It is likely that teachers and students spontaneously adapted the published version of "Good Morning to All" to celebrate birthdays in the classroom, changing the lyrics to "Happy Birthday" in the process.[3] The complete text of "Happy Birthday to You" first appeared in print as the final four lines of Edith Goodyear Alger's poem "Roy's Birthday", published in her book A Primer of Work and Play, copyrighted by D. C. Heath in 1901, with no reference to the words being sung.[22] The first book including "Happy Birthday" lyrics set to the tune of "Good Morning to All" that bears a date of publication is from 1911 in The Elementary Worker and His Work, but earlier references exist to a song called "Happy Birthday to You" including an article from 1901 in the Inland Educator and Indiana School Journal.[23] Children's Praise and Worship, edited by Andrew Byers, Bessie L. Byrum and Anna E. Koglin, published the song in 1918. In 1924, Robert Coleman included "Good Morning to All" in a songbook with the birthday lyrics as a second verse. Coleman also published "Happy Birthday" in The American Hymnal in 1933.

Cover Verse: Dare to be your truest self. answer your heart's desires. unlock the dreams within you. grace the world with your talents. have faith in your own strength. take risks for what you love. embrace your unique place in the world. recognize how amazing you are. Inside Verse: Whatever you dream and wherever you go, you're going to be great. Because you already are. Happy Birthday with Love


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"Happy Birthday to You", also known as "Happy Birthday", is a song traditionally sung to celebrate the anniversary of a person's birth. According to the 1998 Guinness World Records, it is the most recognized song in the English language, followed by "For He's a Jolly Good Fellow". The song's base lyrics have been translated into at least 18 languages.[1] The melody of "Happy Birthday to You" comes from the song "Good Morning to All",[2] which has traditionally been attributed to American sisters Patty and Mildred J. Hill in 1893,[3][4] although the claim that the sisters composed the tune is disputed.[5]
Don't you love hearing Happy Birthday/Feliz Cumpleaños sung to you? The personalized Happy Birthday song is so fun that it makes a great birthday present for friends and family. The Happy Birthday song combines English, Spanish, dogs, your name and fun. Old or young, hip or hop, you'll have 1 Happy Birthday. So what's it going to be, Happy Birthday or Feliz Cumpleaños? The best Happy Birthday.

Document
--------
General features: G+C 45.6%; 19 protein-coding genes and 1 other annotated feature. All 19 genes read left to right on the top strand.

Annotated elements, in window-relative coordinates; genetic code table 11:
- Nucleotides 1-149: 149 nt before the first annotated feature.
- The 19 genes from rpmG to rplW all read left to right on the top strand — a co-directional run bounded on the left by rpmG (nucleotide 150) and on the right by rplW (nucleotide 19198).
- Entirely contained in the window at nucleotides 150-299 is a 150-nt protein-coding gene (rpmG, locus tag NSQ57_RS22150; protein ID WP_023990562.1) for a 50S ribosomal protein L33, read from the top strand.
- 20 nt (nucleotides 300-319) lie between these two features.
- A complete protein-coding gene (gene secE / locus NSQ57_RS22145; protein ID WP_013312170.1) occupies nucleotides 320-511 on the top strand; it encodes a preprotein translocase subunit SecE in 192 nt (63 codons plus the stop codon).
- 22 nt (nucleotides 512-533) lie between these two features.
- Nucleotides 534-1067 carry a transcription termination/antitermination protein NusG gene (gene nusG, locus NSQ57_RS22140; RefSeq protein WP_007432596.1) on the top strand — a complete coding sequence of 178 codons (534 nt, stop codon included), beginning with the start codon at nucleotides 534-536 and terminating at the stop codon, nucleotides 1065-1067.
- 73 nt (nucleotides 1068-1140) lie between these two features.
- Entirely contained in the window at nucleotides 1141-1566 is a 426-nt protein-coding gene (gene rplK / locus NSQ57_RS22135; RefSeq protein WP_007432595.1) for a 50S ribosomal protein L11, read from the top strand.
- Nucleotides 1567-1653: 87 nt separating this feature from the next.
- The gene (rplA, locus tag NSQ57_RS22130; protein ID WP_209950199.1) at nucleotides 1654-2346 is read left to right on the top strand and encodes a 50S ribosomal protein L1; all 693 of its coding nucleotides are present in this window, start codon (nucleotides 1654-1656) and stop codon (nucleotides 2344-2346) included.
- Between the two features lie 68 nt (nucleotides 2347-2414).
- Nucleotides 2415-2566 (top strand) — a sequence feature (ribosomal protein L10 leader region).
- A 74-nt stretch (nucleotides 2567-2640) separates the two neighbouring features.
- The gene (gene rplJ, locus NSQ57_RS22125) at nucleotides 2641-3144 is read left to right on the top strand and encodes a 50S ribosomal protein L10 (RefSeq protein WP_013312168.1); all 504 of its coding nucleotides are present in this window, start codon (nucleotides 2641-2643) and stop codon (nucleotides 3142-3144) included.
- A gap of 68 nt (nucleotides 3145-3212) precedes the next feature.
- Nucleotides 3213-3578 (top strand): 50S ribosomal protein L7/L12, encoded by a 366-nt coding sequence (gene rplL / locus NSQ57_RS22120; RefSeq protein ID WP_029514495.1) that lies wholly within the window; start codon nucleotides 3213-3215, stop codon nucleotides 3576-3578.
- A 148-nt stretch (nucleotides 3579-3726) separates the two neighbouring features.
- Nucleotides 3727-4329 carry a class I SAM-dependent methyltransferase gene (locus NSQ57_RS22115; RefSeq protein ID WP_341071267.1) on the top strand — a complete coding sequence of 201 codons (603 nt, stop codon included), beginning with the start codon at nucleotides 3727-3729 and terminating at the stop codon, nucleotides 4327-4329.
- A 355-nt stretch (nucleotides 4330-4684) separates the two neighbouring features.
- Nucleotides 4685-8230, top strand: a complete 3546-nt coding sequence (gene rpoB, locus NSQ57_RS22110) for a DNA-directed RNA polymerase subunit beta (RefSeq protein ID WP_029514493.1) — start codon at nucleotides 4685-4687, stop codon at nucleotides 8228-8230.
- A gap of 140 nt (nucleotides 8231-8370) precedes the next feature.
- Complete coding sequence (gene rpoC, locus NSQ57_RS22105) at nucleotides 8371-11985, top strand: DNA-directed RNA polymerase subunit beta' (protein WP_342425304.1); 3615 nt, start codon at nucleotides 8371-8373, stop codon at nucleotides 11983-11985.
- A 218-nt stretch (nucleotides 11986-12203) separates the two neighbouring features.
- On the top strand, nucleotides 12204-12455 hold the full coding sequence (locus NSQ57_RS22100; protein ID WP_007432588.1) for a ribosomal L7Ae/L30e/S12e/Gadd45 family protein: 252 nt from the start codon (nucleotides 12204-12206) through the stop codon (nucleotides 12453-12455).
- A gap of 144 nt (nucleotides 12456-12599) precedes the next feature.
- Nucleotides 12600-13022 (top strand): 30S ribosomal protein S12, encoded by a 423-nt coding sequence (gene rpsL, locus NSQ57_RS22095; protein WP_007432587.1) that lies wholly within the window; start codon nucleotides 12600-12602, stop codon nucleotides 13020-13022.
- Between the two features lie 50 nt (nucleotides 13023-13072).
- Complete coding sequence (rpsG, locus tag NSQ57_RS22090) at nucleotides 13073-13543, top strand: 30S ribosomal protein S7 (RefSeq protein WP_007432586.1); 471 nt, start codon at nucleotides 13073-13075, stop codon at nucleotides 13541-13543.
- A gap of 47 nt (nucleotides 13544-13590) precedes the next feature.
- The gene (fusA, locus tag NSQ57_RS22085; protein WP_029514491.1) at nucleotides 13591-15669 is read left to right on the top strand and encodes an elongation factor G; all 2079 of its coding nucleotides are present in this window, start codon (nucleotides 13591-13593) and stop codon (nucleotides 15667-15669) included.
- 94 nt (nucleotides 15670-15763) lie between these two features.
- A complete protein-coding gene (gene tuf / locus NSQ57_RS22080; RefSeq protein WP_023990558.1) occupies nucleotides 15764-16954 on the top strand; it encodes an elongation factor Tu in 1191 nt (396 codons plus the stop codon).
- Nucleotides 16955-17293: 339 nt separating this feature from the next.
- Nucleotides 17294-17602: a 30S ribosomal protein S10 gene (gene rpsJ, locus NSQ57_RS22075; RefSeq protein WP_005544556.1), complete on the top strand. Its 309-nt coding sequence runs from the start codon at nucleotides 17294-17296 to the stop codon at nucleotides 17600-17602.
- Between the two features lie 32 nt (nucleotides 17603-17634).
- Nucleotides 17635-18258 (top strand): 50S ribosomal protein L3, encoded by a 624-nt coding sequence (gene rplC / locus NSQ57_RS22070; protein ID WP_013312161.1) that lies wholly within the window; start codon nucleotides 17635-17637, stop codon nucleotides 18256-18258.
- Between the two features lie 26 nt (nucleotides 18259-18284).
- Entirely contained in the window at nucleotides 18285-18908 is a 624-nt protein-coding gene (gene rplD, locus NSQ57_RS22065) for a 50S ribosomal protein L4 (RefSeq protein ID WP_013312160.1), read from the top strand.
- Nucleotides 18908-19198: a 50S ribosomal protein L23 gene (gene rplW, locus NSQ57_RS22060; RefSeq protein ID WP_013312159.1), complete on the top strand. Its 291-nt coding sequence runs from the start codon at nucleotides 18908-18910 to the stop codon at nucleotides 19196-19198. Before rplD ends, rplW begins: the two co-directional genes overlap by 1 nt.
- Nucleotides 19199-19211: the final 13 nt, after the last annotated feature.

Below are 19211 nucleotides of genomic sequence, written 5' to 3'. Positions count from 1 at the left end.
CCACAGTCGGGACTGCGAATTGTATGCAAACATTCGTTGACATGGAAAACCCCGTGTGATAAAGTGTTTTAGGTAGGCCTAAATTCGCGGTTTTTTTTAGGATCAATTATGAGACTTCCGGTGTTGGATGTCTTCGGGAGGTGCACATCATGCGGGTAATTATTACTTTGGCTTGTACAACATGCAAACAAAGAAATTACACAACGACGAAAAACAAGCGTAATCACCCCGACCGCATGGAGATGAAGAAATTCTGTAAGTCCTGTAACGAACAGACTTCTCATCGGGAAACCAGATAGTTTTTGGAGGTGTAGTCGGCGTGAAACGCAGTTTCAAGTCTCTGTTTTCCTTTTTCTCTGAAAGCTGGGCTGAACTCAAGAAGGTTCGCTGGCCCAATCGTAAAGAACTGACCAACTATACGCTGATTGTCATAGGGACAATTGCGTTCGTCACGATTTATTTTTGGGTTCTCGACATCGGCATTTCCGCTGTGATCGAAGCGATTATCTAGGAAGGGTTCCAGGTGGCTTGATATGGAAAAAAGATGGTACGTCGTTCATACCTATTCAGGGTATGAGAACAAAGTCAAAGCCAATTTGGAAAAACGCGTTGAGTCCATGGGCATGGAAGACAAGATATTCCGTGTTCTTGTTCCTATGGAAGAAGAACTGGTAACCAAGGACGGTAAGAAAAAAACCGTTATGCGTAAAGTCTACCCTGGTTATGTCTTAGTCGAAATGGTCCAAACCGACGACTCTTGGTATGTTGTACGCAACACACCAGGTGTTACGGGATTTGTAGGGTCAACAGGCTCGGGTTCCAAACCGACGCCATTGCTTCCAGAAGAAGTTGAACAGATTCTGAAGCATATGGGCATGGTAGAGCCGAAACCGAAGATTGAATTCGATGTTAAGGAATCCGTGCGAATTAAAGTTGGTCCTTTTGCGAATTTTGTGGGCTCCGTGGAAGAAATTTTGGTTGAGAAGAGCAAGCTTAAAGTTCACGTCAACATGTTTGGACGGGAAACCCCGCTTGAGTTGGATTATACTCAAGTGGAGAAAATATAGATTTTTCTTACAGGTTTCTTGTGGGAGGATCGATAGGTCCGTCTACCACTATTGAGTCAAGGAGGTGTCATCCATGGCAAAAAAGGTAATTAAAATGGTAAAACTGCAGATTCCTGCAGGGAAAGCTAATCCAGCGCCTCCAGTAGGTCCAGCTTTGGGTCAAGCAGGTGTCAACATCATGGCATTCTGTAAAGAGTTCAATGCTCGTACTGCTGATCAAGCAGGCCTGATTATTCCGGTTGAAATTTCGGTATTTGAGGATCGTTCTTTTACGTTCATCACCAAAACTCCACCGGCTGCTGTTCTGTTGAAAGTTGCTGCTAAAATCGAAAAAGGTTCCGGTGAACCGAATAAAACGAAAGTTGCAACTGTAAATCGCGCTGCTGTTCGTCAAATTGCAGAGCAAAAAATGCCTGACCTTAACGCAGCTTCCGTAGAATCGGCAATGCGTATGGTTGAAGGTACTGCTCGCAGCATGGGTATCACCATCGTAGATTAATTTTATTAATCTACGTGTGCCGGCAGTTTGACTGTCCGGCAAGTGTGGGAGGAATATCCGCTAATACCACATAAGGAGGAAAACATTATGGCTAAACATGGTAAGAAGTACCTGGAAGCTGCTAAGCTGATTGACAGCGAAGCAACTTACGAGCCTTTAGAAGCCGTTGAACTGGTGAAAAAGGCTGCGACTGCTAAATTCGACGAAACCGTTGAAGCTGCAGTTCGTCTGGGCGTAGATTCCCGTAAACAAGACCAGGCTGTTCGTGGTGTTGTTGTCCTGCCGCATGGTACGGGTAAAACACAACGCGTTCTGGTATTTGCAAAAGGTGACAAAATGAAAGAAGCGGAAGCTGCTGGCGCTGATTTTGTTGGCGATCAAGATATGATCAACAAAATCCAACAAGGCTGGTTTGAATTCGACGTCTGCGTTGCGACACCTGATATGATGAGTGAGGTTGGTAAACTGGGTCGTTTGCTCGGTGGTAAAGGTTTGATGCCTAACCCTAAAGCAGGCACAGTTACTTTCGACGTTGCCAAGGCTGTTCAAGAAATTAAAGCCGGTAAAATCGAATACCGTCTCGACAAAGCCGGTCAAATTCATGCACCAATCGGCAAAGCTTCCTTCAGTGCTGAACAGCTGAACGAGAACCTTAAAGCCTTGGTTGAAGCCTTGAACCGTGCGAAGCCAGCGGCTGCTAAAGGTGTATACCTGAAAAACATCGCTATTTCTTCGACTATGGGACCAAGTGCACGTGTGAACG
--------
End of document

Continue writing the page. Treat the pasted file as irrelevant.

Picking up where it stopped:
In the United Kingdom, Ireland, Australia and New Zealand, immediately after "Happy Birthday" has been sung, it is traditional for one of the guests to enthusiastically lead with "Hip hip ..." and then for all of the other guests to join in and say "... hooray!" This is normally repeated three times. In Canada, especially at young children's birthdays, immediately after "Happy Birthday" has been sung, the singers segue into "How old are you now? How old are you now? How old are you now-ow, how old are you now?" and then count up: "Are you one? Are you two? Are you ..." until they reach the right age, at which the celebrant says "yes", and everybody else, who presumably know the right number, all cheer.[citation needed]
The thing about selling downloads is as a customer you get the product with in seconds or minutes after making the purchase. But I get there are some extra steps involved when buying digital downloads. You can also upload to various websites as opposed to goto nearest print shop. I think what I plan to do is offer both but offer the physical print as a empty order and when you order it you tell me what image you want printed. That way there is less confusion on what you are ordering.
If you’re celebrating a birthday boy, you’ll find cards with charming animal illustrations and adventurous forest landscapes perfect for the plucky lad in your life (and all his future derring-do). Those entering their quarter- or mid-life crises deserve a card featuring sharp suiting, refined cocktails, and other trappings of fashionable maturity—it’s not so bad, we swear. Toast or roast the distinguished older gentleman in your life with funny birthday cards for men that make light of all those extra candles on the cake. Dry wit from The New Yorker and Derek Blasberg keeps the comedy fit for an evening at the Cafe Carlyle. Gents of any age will appreciate a card that features frosted gateaus, cream cakes, and other edible birthday indulgences. If you’d prefer to focus on the memories, a photo birthday card with an elegant typographic design or border frame lets you send a particularly sweet portrait of your jolly good fellow as you remember him best.
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